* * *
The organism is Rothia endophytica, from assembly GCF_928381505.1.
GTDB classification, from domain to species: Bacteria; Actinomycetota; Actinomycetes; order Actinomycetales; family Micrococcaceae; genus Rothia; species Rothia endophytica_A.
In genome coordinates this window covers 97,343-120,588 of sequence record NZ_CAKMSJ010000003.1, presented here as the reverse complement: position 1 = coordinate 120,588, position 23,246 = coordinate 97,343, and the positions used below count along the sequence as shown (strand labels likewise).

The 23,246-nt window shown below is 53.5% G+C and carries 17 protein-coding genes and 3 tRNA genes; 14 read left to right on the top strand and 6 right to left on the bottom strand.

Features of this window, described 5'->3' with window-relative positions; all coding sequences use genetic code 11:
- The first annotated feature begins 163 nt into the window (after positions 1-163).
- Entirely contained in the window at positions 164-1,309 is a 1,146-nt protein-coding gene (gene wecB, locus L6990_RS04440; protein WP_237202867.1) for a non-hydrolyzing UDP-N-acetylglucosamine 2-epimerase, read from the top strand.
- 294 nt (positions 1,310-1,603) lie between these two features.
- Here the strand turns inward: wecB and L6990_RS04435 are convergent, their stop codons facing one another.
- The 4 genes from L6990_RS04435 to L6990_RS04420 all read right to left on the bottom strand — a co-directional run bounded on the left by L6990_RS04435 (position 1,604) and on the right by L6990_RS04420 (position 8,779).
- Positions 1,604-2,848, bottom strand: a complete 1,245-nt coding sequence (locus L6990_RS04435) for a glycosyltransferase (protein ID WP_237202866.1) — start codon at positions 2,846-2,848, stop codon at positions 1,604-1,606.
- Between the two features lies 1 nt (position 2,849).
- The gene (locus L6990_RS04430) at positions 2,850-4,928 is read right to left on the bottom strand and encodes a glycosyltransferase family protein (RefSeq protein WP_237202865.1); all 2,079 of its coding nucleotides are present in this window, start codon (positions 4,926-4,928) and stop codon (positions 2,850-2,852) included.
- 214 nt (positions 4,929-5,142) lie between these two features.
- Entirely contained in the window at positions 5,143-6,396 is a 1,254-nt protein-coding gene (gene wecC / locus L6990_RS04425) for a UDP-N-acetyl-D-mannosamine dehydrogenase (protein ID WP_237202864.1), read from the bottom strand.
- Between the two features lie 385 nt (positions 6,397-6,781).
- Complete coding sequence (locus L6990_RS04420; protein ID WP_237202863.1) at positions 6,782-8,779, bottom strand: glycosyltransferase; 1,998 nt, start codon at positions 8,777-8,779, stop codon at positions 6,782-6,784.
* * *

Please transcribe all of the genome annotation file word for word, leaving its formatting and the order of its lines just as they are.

The organism is Rothia endophytica, from assembly GCF_928381505.1.
GTDB classification, from domain to species: Bacteria; Actinomycetota; Actinomycetes; order Actinomycetales; family Micrococcaceae; genus Rothia; species Rothia endophytica_A.
In genome coordinates this window covers 97,343-120,588 of sequence record NZ_CAKMSJ010000003.1, presented here as the reverse complement: position 1 = coordinate 120,588, position 23,246 = coordinate 97,343, and the positions used below count along the sequence as shown (strand labels likewise).

The 23,246-nt window shown below is 53.5% G+C and carries 17 protein-coding genes and 3 tRNA genes; 14 read left to right on the top strand and 6 right to left on the bottom strand.

Features of this window, described 5'->3' with window-relative positions; all coding sequences use genetic code 11:
- The first annotated feature begins 163 nt into the window (after positions 1-163).
- Entirely contained in the window at positions 164-1,309 is a 1,146-nt protein-coding gene (gene wecB, locus L6990_RS04440; protein WP_237202867.1) for a non-hydrolyzing UDP-N-acetylglucosamine 2-epimerase, read from the top strand.
- 294 nt (positions 1,310-1,603) lie between these two features.
- Here the strand turns inward: wecB and L6990_RS04435 are convergent, their stop codons facing one another.
- The 4 genes from L6990_RS04435 to L6990_RS04420 all read right to left on the bottom strand — a co-directional run bounded on the left by L6990_RS04435 (position 1,604) and on the right by L6990_RS04420 (position 8,779).
- Positions 1,604-2,848, bottom strand: a complete 1,245-nt coding sequence (locus L6990_RS04435) for a glycosyltransferase (protein ID WP_237202866.1) — start codon at positions 2,846-2,848, stop codon at positions 1,604-1,606.
- Between the two features lies 1 nt (position 2,849).
- The gene (locus L6990_RS04430) at positions 2,850-4,928 is read right to left on the bottom strand and encodes a glycosyltransferase family protein (RefSeq protein WP_237202865.1); all 2,079 of its coding nucleotides are present in this window, start codon (positions 4,926-4,928) and stop codon (positions 2,850-2,852) included.
- 214 nt (positions 4,929-5,142) lie between these two features.
- Entirely contained in the window at positions 5,143-6,396 is a 1,254-nt protein-coding gene (gene wecC / locus L6990_RS04425) for a UDP-N-acetyl-D-mannosamine dehydrogenase (protein ID WP_237202864.1), read from the bottom strand.
- Between the two features lie 385 nt (positions 6,397-6,781).
- Complete coding sequence (locus L6990_RS04420; protein ID WP_237202863.1) at positions 6,782-8,779, bottom strand: glycosyltransferase; 1,998 nt, start codon at positions 8,777-8,779, stop codon at positions 6,782-6,784.